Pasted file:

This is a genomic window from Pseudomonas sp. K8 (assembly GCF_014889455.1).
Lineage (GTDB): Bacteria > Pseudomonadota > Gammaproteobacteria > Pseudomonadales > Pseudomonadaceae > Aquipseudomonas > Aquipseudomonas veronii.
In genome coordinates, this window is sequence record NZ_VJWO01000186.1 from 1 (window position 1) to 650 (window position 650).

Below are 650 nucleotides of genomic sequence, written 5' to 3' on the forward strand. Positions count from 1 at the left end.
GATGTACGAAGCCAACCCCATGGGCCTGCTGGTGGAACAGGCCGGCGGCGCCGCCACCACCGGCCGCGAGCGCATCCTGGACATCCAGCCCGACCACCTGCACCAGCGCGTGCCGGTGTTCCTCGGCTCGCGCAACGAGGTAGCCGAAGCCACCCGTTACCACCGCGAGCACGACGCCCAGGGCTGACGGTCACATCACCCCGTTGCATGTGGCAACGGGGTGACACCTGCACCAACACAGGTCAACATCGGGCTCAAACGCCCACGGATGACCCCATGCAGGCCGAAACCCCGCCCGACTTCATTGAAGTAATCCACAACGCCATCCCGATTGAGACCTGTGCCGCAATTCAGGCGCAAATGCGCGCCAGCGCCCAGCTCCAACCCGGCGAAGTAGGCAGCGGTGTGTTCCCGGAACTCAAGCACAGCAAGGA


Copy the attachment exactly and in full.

This is a genomic window from Pseudomonas sp. K8 (assembly GCF_014889455.1).
Lineage (GTDB): Bacteria > Pseudomonadota > Gammaproteobacteria > Pseudomonadales > Pseudomonadaceae > Aquipseudomonas > Aquipseudomonas veronii.
In genome coordinates, this window is sequence record NZ_VJWO01000186.1 from 1 (window position 1) to 650 (window position 650).

Below are 650 nucleotides of genomic sequence, written 5' to 3' on the forward strand. Positions count from 1 at the left end.
GATGTACGAAGCCAACCCCATGGGCCTGCTGGTGGAACAGGCCGGCGGCGCCGCCACCACCGGCCGCGAGCGCATCCTGGACATCCAGCCCGACCACCTGCACCAGCGCGTGCCGGTGTTCCTCGGCTCGCGCAACGAGGTAGCCGAAGCCACCCGTTACCACCGCGAGCACGACGCCCAGGGCTGACGGTCACATCACCCCGTTGCATGTGGCAACGGGGTGACACCTGCACCAACACAGGTCAACATCGGGCTCAAACGCCCACGGATGACCCCATGCAGGCCGAAACCCCGCCCGACTTCATTGAAGTAATCCACAACGCCATCCCGATTGAGACCTGTGCCGCAATTCAGGCGCAAATGCGCGCCAGCGCCCAGCTCCAACCCGGCGAAGTAGGCAGCGGTGTGTTCCCGGAACTCAAGCACAGCAAGGA